World Down Syndrome Day is perhaps my favorite day of the year. As a mother of four children, and only one who has Down syndrome, perhaps it’s shocking that I openly admit such a thing. But on March 21, for one day, my daughter is the star. We focus only on the positives and the joy that Down syndrome brings to our life. We wear blue and yellow, crazy socks, and spread our mission of acceptance and inclusion.
March 21st (symbolic due to 3/21, or 3 copies of the 21st chromosome) seeks to highlight the accomplishments of those with Down syndrome and gives their families and friends the chance to celebrate the unique perspective we have been given as members of this club. I’ve been invited to speak to elementary schools and regularly blog about what life is like being the mother of a child with Down syndrome. While I love spreading awareness and being an open book on the subject of special needs parenting (I also have a child with Autism), nothing quite compares to chatting with those who are also in the trenches with you.
Gigi’s Playhouse Fargo
With the support of GiGi’s Playhouse in Fargo, we have access to resources and programming that will help us in our mission of letting Claire lead a happy, independent life. Opened in September 2015, GiGi’s offers completely free programming to all participants and their families and offers an incredible support system. It is the one place we can go where we are fully embraced and understood; the highs and lows that accompany parenting a child with Down syndrome are complex.
We were living in Omaha, NE when Claire was born (April 2015) and I remember being so surprised when a friend from home sent me the news article that a GiGi’s was opening in Fargo. There are 48 locations in the United States and Mexico, creating a global message of acceptance through purposeful programs. This would be a gift to the community, but it was a small community. In its four years of being open, GiGi’s Playhouse Fargo has grown by leaps and bounds, far surpassing the expectation for a town our size. The FM area is a truly unique place that is equal parts philanthropic and inclusive.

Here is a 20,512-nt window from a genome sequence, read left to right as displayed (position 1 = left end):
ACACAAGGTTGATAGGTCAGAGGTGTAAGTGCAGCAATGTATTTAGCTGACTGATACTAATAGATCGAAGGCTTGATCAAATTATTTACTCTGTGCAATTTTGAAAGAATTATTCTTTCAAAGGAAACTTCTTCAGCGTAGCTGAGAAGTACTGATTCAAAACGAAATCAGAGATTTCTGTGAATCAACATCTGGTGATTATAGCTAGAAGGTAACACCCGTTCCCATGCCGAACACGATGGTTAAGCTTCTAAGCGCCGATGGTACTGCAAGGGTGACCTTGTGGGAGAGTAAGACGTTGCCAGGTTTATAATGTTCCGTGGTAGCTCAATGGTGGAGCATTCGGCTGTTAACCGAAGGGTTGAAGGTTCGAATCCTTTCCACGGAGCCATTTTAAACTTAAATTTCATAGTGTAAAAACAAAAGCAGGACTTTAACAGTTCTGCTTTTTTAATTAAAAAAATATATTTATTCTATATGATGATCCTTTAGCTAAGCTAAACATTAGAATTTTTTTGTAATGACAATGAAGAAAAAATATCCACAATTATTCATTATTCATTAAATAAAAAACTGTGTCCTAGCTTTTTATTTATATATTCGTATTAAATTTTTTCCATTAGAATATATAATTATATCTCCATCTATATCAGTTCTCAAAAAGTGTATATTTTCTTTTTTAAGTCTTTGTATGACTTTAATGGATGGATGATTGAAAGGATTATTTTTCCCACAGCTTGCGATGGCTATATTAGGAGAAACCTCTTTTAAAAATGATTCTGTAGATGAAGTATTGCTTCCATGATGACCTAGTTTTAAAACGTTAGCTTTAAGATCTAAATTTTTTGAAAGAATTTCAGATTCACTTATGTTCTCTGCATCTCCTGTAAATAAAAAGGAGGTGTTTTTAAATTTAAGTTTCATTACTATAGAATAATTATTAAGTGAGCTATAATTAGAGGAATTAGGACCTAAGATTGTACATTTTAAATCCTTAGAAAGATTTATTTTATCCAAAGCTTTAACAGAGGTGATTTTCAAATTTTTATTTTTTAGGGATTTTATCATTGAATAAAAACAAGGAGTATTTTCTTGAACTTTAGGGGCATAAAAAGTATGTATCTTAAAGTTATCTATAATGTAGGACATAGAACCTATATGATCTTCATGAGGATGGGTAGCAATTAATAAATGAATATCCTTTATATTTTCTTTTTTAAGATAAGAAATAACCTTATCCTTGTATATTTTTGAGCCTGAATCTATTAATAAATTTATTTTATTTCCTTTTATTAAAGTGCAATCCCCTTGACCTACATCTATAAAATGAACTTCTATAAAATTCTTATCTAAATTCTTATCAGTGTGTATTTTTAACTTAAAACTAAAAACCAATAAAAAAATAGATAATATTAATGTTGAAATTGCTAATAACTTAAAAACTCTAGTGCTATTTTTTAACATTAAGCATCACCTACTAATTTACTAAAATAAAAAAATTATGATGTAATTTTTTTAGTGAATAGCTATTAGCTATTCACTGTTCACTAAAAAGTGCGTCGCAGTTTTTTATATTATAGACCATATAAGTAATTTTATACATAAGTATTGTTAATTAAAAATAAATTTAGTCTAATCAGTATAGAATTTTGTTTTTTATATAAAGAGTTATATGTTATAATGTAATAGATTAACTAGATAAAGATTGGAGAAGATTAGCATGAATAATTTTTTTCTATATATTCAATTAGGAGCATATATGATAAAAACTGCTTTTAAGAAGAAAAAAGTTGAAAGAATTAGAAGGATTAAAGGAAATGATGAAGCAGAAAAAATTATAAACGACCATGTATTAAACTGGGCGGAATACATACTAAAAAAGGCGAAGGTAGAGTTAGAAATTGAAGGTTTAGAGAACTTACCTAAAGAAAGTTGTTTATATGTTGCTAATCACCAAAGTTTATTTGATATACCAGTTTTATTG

Programs That Make a Difference
GiGi’s Playhouse provides programs for infants through adulthood. In classes specific to their age ranges, individuals with Down syndrome learn gross motor, fine motor, social, and language skills.
The GiGi’s Playhouse Literacy Tutoring Program uses a methodology with documented success based on the research by professionals in the field. Trained tutors work at the level of the child, continually challenging and encouraging him/her while utilizing a combination of personalized sight word and project-based approaches with commercially developed programs, books, and online resources.
Building math skills for individuals with Down syndrome increases independence in their school, in the community, and in the workplace. The aim of The GiGi’s Playhouse Math Tutoring Program is to help promote a positive experience of learning mathematics with a sound foundation of basic number understanding.
GiGiFIT Infant, Toddler, Kid, Teen, and Adult – GiGi’s Playhouse Fargo has them all. GiGiFIT was created in collaboration with skilled Physical Therapists who work specifically with individuals with Down syndrome. The GiGiFIT programs are designed to address common issues for individuals with Down syndrome including hypotonia, excessive joint laxity, and decreased balance. We are blessed to have physical therapists from Pediatric Partners lead GiGiFIT infant and toddler sessions.
A Bright Future
The possibilities for people with Down syndrome are better than they ever have been. We hope for Claire’s life to be rich and fulfilling. Maybe she’ll go to college and live in her own home as an adult, but I’m not going to sugar-coat the efforts that go into making that happen.
Deciding to become a parent is a huge decision, and from my journey so far I’ve learned that you never know what our children will bring into our lives. You can’t predict or control who our children will be or what joys and challenges they will present. Our visions of the perfect children we produce are only illusions, projections of ourselves. Parenting so far has been a powerful journey of learning to truly see and accept my children for who they are, and learn how to best address their needs.